The European Commission publishes flagship report "Industrial Relations in Europe 2012" featuring a chapter by Marta Kahancová
Published on April 12, 2013 in Research and policy reports
The European Commission, Directorate-General for Employment, Social Affairs and Inclusion, publishes its flagship report „Industrial Relations in Europe 2012“ featuring „Chapter 2: Industrial relations developments in the new member states in Central and Eastern Europe“ authored by Marta Kahancová.
The report published every two years provides an overview and analysis of industrial relations developments at European and national level from the perspective of the European Commission. The chapter argues that while there is wide diversity between Central and Eastern Europen countries, industrial relations institutions (and actors) in CEECs remain weak and fragmented, and some developments in this respect are worrying, as some reforms underway undermine the consensus which is needed for an effective involvement of social partners in adapting to change: in a number of these countries responses to the crisis are generating increasingly conflictual industrial relations. In some cases, the question of the compatibility of these reforms with international agreements or conventions has been raised. There is a need to revitalise national industrial relation systems and to support their actions in order to promote and restore consensus to ensure the long term sustainability of the economic and social reforms underway. Kahancová’s chapter documents the revitalisation potential of CEEC social partners. At the same time, it acknowledges that social partner efforts to respond to post-enlargement and post-crisis developments through coordinated action at the European, national, sectoral and company levels have not yet brought forth significant changes to the decentralised, fragmented industrial relations structure in place in most CEECs. Nevertheless, activities undertaken by social partners across various CEECs, supported by EU-level efforts to harmonise industrial relations structures across the EU, may in the long run contribute to incremental changes in the state of industrial relations in the CEECs. Against the backdrop of a weakening membership base of trade unions and employers’ associations and declining bargaining coverage, this is an important argument. Forces operating against revitalisation include employer and trade union fragmentation, and relatively underdeveloped international networks of CEEC social partners. „On the one hand the CEEC social partners are capable of bringing forth negotiated responses even in hostile institutional conditions. At the same time, their capacities and the substantive results of negotiated responses at the national, sectoral and company levels remain contested,“ underscores Marta Kahancová.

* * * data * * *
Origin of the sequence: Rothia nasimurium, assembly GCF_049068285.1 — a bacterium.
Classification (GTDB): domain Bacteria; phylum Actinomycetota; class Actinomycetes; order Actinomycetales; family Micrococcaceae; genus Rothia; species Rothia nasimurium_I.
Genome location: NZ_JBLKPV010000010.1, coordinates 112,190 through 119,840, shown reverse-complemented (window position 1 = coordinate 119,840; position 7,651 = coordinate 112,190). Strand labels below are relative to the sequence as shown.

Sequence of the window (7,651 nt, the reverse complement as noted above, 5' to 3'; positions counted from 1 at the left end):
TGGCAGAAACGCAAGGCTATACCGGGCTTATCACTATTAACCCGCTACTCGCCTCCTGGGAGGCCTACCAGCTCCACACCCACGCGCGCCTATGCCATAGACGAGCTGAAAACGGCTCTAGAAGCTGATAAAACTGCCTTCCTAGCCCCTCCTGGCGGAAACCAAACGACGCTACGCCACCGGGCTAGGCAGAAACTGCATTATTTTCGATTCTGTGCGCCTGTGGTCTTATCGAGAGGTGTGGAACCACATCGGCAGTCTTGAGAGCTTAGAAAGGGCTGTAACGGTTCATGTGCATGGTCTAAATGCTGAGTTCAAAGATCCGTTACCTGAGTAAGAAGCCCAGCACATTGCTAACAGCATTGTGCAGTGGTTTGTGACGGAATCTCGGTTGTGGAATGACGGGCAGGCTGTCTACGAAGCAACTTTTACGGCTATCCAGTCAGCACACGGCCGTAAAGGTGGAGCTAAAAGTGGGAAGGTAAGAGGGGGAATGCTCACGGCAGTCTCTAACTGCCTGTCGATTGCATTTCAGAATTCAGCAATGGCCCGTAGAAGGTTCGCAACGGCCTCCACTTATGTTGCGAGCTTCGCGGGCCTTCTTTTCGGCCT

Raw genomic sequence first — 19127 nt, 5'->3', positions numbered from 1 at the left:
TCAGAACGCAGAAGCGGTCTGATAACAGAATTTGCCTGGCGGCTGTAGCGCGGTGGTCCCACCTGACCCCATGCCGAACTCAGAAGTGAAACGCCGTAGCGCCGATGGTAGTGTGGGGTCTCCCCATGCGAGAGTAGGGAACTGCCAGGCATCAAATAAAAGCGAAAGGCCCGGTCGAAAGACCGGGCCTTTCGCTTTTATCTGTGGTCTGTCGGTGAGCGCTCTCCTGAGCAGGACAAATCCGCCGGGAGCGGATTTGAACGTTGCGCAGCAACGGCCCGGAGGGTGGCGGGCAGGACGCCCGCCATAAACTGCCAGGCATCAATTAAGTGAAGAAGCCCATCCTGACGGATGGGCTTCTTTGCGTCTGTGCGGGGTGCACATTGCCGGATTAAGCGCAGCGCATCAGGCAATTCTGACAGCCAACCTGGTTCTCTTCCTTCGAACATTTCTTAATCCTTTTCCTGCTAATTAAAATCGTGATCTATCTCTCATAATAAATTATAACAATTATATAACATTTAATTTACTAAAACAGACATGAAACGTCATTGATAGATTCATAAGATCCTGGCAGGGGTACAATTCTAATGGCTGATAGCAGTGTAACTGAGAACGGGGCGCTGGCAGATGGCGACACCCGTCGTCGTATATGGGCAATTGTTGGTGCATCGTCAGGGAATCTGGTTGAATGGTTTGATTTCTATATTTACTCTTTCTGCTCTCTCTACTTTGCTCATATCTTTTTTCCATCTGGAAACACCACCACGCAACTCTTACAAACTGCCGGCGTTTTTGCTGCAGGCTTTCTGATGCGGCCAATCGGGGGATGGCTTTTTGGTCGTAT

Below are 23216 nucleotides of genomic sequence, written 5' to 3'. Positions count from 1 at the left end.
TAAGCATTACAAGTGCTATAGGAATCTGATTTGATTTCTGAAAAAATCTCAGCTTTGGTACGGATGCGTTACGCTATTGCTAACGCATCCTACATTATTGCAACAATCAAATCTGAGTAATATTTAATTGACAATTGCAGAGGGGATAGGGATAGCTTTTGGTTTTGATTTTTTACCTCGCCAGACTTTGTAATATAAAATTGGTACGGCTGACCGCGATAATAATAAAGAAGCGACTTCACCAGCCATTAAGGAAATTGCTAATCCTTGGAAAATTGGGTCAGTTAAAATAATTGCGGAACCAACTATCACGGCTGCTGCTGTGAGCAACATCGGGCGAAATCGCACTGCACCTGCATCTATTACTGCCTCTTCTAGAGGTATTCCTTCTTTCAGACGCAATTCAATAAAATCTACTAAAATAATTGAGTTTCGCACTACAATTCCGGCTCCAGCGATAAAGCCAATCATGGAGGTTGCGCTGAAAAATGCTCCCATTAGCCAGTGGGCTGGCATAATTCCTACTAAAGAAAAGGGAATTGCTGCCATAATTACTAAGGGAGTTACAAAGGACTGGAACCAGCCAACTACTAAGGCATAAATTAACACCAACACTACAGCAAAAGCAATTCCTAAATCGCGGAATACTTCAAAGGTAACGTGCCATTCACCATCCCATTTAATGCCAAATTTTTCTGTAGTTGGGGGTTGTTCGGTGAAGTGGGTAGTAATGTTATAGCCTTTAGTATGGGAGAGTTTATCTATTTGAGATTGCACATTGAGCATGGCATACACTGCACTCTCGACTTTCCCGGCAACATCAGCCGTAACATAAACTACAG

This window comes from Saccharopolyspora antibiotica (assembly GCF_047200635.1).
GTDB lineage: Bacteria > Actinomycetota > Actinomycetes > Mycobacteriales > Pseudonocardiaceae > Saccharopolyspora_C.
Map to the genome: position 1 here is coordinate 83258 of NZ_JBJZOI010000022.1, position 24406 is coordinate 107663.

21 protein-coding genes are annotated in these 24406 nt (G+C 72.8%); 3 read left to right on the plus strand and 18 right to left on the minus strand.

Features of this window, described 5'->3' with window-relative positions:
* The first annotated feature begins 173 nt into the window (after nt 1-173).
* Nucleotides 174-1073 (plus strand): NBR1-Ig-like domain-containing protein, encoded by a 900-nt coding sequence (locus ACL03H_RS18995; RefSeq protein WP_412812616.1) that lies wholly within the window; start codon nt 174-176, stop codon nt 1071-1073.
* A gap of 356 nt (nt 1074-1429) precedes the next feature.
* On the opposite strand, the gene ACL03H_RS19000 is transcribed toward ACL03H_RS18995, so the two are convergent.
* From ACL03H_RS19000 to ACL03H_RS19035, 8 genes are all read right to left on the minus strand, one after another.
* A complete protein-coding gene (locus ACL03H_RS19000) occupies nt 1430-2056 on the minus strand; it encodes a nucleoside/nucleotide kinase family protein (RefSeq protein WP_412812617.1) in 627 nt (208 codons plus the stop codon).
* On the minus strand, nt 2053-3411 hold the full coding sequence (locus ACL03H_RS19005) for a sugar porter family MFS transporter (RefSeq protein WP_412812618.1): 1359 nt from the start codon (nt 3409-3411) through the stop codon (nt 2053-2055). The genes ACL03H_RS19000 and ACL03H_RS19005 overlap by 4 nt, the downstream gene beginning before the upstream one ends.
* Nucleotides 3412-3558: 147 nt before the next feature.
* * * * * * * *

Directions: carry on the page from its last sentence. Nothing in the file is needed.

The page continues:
The report is downloadable here.